The Shah, being both an orthodox scholar and Sufic Master, emphasised the necessity of spiritual excellence (ihsan). Nevertheless, his vision – as exemplified to its natural conclusion in some of his ancestors – is a practical spirituality; hence one is not surprised that the Arab revivalists, like Shaykhs Qaradawi and Sayyid Sabiq, have propagated the teaching of the Hujjat – see Qaradawi’s words of praise and encouragement to the Hujjat’s study in Approaching the Sunnah: Comprehension & Controversy, and Sabiq bringing out an edition in Arabic (as mentioned by Abul Hasan in Saviours, when he calls Sabiq the ‘well-known scholar’). [Abul Hasan Ali Nadwi also noted that Shaykh ‘Abdal-Fattah Abu Ghuddah produced an edition of a work by the Shah on legal theory.] Thus Shaykh Akram mentioned how some pious Sufis will be led by their abstinence of the world (zuhd) to an isolationism that is focused on spiritual stations and experiences (maqamat). He quoted a Sufi who was amazed that the Prophet (may the peace and blessings of God be upon him) conversed with God Almighty on the night ascension and then returned to engage with the creation, because if he had been blessed so then he would never himself have returned. However, the historical record of many leading Sufis balancing the needs of high spirituality with the Islamic virtue of public service has been well articulated by Abul Hasan Ali Nadwi in Appreciation and Interpretation of Religion in the Modern Age – the latter being a work in disagreement with Shaykh Sayyid Mawdudi on certain matters. [For those who object to the use of ‘Shaykh’ for Mawdudi, and consider him a mere ‘journalist’, they should observe Abul Hasan’s respectful tones towards Mawdudi for his being a ‘Maulana’ and an ‘eminent scholar’.]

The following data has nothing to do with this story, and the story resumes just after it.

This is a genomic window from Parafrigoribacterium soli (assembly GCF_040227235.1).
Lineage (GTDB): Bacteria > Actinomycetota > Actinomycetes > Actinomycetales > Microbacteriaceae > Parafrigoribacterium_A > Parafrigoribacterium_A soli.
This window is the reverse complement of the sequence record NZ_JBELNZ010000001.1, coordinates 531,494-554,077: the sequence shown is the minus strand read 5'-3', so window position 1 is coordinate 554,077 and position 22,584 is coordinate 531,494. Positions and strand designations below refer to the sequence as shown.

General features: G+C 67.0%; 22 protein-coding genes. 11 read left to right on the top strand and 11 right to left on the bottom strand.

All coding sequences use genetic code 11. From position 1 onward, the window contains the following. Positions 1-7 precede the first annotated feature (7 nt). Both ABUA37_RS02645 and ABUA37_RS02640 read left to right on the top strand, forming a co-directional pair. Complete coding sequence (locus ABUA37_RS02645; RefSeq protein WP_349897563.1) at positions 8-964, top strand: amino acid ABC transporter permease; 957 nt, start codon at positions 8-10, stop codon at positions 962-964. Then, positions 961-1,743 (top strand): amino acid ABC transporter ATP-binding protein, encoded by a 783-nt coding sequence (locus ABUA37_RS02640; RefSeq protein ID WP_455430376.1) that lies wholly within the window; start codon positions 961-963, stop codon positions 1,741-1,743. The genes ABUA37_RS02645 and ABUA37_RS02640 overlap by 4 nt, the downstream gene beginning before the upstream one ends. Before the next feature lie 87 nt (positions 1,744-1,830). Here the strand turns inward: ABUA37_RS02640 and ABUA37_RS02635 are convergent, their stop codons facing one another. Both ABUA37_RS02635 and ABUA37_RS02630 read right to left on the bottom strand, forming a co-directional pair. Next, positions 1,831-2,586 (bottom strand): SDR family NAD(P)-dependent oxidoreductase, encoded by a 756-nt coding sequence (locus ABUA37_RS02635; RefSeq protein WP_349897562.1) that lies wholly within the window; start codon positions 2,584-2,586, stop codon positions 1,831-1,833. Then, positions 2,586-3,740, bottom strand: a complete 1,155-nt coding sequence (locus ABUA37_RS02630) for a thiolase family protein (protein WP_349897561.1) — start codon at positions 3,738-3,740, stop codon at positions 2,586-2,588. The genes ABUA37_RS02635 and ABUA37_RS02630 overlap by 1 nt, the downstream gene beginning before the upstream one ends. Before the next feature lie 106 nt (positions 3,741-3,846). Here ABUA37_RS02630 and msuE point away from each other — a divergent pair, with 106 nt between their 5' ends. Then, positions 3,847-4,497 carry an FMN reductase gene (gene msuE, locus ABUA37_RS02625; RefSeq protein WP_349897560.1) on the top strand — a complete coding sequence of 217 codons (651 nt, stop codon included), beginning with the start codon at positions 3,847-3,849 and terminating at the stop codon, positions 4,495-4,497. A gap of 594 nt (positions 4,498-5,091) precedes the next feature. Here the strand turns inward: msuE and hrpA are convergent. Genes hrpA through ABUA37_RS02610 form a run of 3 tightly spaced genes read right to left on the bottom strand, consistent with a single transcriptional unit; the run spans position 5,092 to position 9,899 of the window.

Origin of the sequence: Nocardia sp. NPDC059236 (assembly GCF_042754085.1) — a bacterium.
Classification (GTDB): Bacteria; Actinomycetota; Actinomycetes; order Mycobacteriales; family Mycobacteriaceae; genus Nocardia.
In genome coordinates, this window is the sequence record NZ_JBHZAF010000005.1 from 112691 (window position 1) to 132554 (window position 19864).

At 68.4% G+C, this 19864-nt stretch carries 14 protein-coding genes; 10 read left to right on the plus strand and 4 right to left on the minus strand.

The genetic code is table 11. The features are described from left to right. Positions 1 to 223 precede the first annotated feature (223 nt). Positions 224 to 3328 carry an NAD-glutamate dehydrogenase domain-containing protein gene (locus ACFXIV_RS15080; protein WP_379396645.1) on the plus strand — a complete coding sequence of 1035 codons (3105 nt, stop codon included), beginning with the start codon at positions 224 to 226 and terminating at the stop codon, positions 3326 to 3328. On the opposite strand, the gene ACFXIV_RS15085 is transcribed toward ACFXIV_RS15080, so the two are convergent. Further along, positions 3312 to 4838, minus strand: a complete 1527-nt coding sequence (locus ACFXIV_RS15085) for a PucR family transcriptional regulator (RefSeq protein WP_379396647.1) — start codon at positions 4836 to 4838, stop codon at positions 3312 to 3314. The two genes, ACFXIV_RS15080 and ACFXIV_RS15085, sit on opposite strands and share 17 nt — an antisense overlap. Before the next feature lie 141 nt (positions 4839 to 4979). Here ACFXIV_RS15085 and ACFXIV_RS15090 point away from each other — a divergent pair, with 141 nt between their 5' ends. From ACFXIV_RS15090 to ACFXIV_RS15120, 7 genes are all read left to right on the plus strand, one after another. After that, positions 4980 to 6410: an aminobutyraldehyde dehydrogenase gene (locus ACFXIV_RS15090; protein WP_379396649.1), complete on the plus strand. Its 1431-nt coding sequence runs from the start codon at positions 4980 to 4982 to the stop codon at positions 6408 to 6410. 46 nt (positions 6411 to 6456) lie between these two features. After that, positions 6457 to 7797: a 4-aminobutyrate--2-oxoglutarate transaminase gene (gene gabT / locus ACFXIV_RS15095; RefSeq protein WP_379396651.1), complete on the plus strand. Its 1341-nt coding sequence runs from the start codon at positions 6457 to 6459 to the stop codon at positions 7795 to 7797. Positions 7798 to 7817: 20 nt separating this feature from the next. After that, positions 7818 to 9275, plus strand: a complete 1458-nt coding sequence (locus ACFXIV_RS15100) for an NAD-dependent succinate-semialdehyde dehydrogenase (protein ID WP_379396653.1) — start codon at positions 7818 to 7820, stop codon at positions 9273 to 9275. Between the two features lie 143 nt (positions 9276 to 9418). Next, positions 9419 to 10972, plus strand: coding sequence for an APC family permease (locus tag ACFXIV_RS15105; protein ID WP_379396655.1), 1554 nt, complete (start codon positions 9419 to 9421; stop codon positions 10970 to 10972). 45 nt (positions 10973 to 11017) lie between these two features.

Therefore Shaykh Akram wanted to emphasise the Shah’s teachings on the reality of Prophecy, and how the best Messenger is he whose believers become messengers to all human beings. In this conveyance of the message, Shaykh Akram spoke of how this world is for work and action, and the next life is for enjoyment, i.e. be messengers of the Messenger (may the peace and blessings of God be upon him). [Muhasibi has a beautiful quotation from Hasan al-Basri in Risala al-mustarshidin: ‘Allah the exalted did not make any rest for the believer but in Paradise.’] Of course, he stressed that one needs rest for this work – as he himself exemplified in his Madrasah Life, where his student studies were supplemented by occasional wholesome rests consisting largely of poetry recitals, exchange of amusing and enlightening anecdotes, and playing of sports like badminton and hunting. Nonetheless, he added that enjoyment should not become an aim of life in itself. He then gave the example of this latter excess in the form of music and singing, for such entertainments can make people forget religion (as is also, he added, the case with football and cricket). On the issue of playing the duff, a small tambourine, Shaykh Akram said that there are so few narrations of its use, so people shouldn’t exceed the bounds of such pastimes that are supposed to be infrequent. In this respect, Shaykh Akram taught how problems, like ‘backwardness’ and the ways forward, can only be defined by those with a profound understanding of Islam through knowledge of the sciences.